Tuesday, December 18, 2007

Sister Ray

Take it away, Maestro!

I'd wager that "Sister Ray" is the most widely-heard track of its violence and aural hostility. What track on a widely available album by a major artist competes with it? Joy Division and New Order and the Sisters of Mercy covered it. (As did, amusingly, author Alan Moore, in a bizarre parody version about an Objectivist (!) comic book superhero.) Jonathan Richman, in "Roadrunner," simultaneously neutered it and made it really appealing. It sits on countless record store shelves worldwide, lying dormant on copies of White Light/White Heat, waiting to perforate eardrums and induce bad trips and anxiety attacks.

The topics, as the Wikipedia entry dryly notes, cover almost every item on the Lou Reed menu: homosexuality, transvestites, prostitutes, heroin use, sudden violence. It's so over the top that it's much more funny than it is threatening. Reed's voice is mesmerizing here - whether he's chanting "whip it on me, Jim," nagging his friends about shooting a man dead ("Aw, doncha know you shouldn't do that? Doncha know it stains the carpet!"), or droning raga-style "Iiiiii'm searching for myyyyy maaaaaaaain liiiiine," you can barely take your ears off him.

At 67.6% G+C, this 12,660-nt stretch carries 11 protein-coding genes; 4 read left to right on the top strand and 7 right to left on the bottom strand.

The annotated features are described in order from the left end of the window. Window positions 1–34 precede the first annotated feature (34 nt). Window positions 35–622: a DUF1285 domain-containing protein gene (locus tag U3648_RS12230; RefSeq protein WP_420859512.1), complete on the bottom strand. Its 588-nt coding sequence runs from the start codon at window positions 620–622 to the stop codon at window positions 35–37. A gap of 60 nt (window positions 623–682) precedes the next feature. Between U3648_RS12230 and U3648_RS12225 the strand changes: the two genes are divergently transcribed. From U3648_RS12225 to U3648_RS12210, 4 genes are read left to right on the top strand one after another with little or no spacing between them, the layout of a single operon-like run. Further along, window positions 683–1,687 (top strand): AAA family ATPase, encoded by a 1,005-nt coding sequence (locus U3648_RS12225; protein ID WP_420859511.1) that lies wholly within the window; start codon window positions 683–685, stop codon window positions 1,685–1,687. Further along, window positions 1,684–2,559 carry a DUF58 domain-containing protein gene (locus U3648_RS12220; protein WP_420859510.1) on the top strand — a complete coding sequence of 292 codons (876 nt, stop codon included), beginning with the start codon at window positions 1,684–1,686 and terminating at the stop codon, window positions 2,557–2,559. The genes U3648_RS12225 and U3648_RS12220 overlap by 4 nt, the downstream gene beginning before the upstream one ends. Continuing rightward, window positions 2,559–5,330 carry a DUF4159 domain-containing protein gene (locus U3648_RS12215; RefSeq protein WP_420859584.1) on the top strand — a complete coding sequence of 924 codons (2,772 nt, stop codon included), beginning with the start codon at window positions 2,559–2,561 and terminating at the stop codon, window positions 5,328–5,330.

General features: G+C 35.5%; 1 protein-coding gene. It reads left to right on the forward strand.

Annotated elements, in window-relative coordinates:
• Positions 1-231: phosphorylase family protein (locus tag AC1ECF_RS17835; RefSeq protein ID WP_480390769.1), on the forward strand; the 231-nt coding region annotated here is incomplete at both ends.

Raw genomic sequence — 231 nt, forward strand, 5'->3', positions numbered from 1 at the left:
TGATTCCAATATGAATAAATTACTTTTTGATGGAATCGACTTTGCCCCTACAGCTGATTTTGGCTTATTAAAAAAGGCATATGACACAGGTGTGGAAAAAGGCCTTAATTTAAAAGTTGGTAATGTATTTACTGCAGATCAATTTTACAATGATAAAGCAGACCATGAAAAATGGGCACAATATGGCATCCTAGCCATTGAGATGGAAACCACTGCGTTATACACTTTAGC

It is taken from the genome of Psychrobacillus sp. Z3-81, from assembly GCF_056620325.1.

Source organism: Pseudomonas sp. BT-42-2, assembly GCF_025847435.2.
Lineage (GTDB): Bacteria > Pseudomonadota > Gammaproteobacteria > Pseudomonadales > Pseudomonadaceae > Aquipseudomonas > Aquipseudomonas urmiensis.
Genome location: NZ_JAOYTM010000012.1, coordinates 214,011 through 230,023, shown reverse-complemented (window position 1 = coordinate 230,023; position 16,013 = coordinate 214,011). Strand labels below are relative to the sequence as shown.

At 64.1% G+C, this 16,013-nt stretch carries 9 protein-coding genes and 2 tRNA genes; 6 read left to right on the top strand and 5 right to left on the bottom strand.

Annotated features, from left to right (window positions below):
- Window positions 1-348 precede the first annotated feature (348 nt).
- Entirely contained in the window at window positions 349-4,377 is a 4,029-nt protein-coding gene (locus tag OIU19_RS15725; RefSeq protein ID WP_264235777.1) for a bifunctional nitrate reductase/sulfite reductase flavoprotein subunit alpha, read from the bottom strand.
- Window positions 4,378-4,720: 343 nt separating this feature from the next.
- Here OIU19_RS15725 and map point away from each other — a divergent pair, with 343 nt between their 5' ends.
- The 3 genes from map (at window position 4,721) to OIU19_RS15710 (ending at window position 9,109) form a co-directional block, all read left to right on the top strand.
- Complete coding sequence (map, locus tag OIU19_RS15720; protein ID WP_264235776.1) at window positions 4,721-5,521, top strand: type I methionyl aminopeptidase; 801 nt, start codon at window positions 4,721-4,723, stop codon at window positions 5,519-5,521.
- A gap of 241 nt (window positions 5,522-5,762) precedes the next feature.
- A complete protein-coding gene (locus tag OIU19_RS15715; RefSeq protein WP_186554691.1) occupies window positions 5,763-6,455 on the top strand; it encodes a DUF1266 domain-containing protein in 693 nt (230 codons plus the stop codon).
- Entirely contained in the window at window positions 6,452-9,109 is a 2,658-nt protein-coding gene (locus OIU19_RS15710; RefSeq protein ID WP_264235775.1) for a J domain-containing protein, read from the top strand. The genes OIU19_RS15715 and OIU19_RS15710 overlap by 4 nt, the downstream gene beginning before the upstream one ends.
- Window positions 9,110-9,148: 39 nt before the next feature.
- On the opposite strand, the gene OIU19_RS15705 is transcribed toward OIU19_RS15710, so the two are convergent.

And yet if the song were an instrumental, it would be nearly as astonishing. Here's a war on tape: each player tweaking his volume measure by measure, a band whose every part is trying to drown each other out. It's arguably the single point of John Cale's rock career in which real honest-to-god rocking coexists with his earlier systems-music work whole and entire, body-and-blood soul-and-obscenity. His organ part could have been released as a track on the New York in the 1960s records, and nobody would have thought it out of place; but harness it to Moe Tucker's thumping, Sterling Morrison's squawking, and Lou Reed's guitar and vocal assault, and you have one of the most arresting pieces of art ever created.

A band that created music so powerfully destructive and destructively powerful couldn't last for long. It's a shame that Cale's greatest collaborative relationship - the one with Tucker and Morrison and Reed - couldn't have lasted just a little longer, though. But at least we have White Light/White Heat, and "Sister Ray," to show for it.

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